As a Salesforce Admin, giving actionable analytics to your users, stakeholders, and executives is a key part of your responsibilities. In fact, in our Essential Habits for Salesforce Admins series, we walk you through how you can make reporting out to your stakeholders and end users an actionable habit. That is to say, reporting is a fundamental part of what you do for your company. And the right report can provide critical insights into trends where you need to take action, as well as data quality and potential issues. Now, whether you’re just starting your journey as a Salesforce Admin or you’ve lost count of the number of dashboards and reports you’ve built over the years, there’s always something to learn about report building. Here are some advanced reporting concepts to help you build complex reports.
1. Harness the power of joined reports
A joined report can contain data from multiple standard or custom report types, giving you a more holistic view of your data. You can add report types to a joined report if they have relationships with the same objects. As an admin, you need to create report types based on one or more objects.
So, for example, if you have a joined report that contains the Opportunities report type, you can add the Cases report type as well because they both have a relationship to the Accounts object. Or, let’s say that your regional leads are trying to figure out which accounts they should have the sales team focus their attention on. You can join the Accounts report type with the Opportunities report type and the Cases report type — since they all share common fields — in order to view the accounts with high-value opportunities that have escalated cases associated with them. Based on this information, you can take the appropriate next steps.
2. Use cross filters to de-duplicate reports
Cross filters are another great way to connect data, and they also help to de-duplicate reports. You can use cross filters to include or exclude records in your report results based on related objects and their fields. This allows you to look deep into your data without having to do any coding.
Let’s go back to our regional leads example. If your regional leads wanted to see Accounts with or without Opportunities report and filter on Amount in order to see high value opportunities and the related accounts. You can also add another cross filter for cases which are escalated in order to see high value opportunities with escalated cases.
3. Use summary formulas for calculating metrics across report aggregates
Summary formulas can be used for various use cases and are a great way to calculate additional totals based on the numerical values in your report. If you’re familiar with writing formulas in spreadsheets, validation rules, or formula fields, then you’ll be familiar with the way reports use summary formulas.
So, how do you use summary formulas? Well, you can start by using the out-of-the-box summary formulas, such as “sum”, “avg”, “min”, or “max” for fields like Amount, Revenue, etc. But that might not give you everything you’re looking for, in which case you can add a new summary formula. This makes most sense for a summary report, where you need to write formulas for aggregates. You can add a summary formula by clicking the dropdown arrow next to Columns and selecting Add Summary Formula.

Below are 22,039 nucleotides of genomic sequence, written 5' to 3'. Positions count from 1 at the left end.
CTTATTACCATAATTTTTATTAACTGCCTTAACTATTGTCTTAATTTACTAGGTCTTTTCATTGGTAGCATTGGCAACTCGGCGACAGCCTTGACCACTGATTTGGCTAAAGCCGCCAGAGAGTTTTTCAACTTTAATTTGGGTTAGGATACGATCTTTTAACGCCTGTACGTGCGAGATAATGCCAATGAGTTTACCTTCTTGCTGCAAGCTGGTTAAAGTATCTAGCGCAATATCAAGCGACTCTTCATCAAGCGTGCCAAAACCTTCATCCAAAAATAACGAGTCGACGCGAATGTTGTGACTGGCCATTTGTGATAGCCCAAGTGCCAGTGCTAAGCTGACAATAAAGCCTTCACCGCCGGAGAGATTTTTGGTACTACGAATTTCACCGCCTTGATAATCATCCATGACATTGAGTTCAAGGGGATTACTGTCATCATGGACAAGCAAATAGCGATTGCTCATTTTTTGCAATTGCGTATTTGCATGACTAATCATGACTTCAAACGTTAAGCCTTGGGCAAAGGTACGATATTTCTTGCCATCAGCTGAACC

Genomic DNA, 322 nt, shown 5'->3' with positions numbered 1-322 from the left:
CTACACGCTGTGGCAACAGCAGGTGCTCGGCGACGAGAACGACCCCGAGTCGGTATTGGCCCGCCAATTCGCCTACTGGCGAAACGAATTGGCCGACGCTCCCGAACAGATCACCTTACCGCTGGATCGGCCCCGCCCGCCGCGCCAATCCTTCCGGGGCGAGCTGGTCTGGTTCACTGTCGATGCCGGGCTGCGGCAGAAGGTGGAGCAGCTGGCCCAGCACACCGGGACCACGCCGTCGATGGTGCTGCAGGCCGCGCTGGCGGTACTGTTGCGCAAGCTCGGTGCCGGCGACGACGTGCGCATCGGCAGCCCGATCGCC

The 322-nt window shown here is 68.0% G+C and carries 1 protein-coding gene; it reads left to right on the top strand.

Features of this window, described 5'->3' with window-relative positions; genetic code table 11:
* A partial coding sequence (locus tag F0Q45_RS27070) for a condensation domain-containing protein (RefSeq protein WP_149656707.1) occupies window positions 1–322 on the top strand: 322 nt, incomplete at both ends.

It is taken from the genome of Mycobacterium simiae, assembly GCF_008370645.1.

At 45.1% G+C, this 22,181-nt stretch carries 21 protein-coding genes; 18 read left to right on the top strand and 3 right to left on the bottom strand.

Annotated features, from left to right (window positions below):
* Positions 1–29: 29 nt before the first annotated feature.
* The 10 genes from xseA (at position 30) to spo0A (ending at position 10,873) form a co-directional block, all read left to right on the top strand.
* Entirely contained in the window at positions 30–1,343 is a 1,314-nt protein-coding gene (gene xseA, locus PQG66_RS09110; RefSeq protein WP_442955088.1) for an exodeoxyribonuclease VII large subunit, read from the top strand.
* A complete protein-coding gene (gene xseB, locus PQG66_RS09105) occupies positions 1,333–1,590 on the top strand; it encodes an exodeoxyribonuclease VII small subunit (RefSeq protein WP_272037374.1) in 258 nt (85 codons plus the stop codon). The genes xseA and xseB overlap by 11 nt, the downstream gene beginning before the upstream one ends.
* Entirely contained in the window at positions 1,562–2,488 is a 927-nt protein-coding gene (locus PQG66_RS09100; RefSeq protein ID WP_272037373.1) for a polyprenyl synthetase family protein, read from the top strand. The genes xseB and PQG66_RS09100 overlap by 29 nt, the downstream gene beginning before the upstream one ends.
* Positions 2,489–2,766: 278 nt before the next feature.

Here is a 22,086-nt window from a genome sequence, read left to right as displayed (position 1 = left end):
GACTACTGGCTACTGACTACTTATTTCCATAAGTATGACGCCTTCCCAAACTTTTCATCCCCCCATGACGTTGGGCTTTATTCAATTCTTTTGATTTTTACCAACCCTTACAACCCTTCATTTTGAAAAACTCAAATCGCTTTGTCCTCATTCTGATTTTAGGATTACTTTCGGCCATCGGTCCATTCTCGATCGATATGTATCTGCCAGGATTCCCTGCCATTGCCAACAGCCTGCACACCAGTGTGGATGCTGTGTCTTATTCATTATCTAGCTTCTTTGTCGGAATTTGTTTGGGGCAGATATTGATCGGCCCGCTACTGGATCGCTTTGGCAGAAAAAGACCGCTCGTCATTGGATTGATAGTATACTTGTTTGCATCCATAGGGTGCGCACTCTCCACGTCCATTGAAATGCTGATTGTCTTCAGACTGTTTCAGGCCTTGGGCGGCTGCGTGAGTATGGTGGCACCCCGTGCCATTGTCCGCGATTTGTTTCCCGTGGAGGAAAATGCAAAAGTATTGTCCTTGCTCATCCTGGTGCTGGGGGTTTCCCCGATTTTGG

Let’s say, for an opportunity, you want to calculate the amount split between multiple reps per opportunity type. You can create a summary report based on Opportunity grouped by “Type”. Then, you can simply insert a summary formula, such as Amount: SUM/ Opportunity.Owner.Name:UNIQUE. You can always click Validate in the formula builder in order to check the syntax of your formula.
4. Use row-level formulas wisely
Summary formulas are meant to calculate data across multiple records, while row-level formulas are calculated across every single record that occurs on the row itself. You can add a row-level formula by clicking the dropdown next to Fields and selecting Add Row-Level Formula.
Here’s an example. Let’s say you need to create a report to figure out misaligned billing and shipping states for a product and make sure your deliveries are going to the right addresses. First, run a report on Product, adding the billing and shipping state columns to it. Next, add your row-level formula — If (Billing.State <> Shipping.State, 0, 1) — and validate it. Now, you can see misaligned states on your report. Keep in mind: You can only have one row-level formula per report.
5. Quickly filter report results using URL parameters
When linking to reports or bookmarking a report, you can add filter value parameters to the URL to customize how the report filters when opened. Here’s an example.
Bookmark your opportunities report and add a filter value parameter to specify seeing New Business or Existing Business:
Append the parameter
&fv0=Filter Value to the end of a report’s URL.
- & — denotes a new parameter in the URL
- fv0 — stands for filter value and is the name of the parameter; additional parameters are fv1, fv2, and so on. Standard filters don’t count in this order and can’t be filtered using URL parameters, although they appear as the first three filters on any report.
Reporting is a key function and an essential habit for all Salesforce Admins. When you use advanced reporting, you build a path to becoming a collaborative, knowledgeable business partner because you’re better able to share valuable business insights with stakeholders and end users. In turn, those insights help your organization make critical business decisions. Practice and flex advanced admin reporting skills whenever possible, whether you’re creating reports for your company’s corporate objectives or your sales department’s KPIs.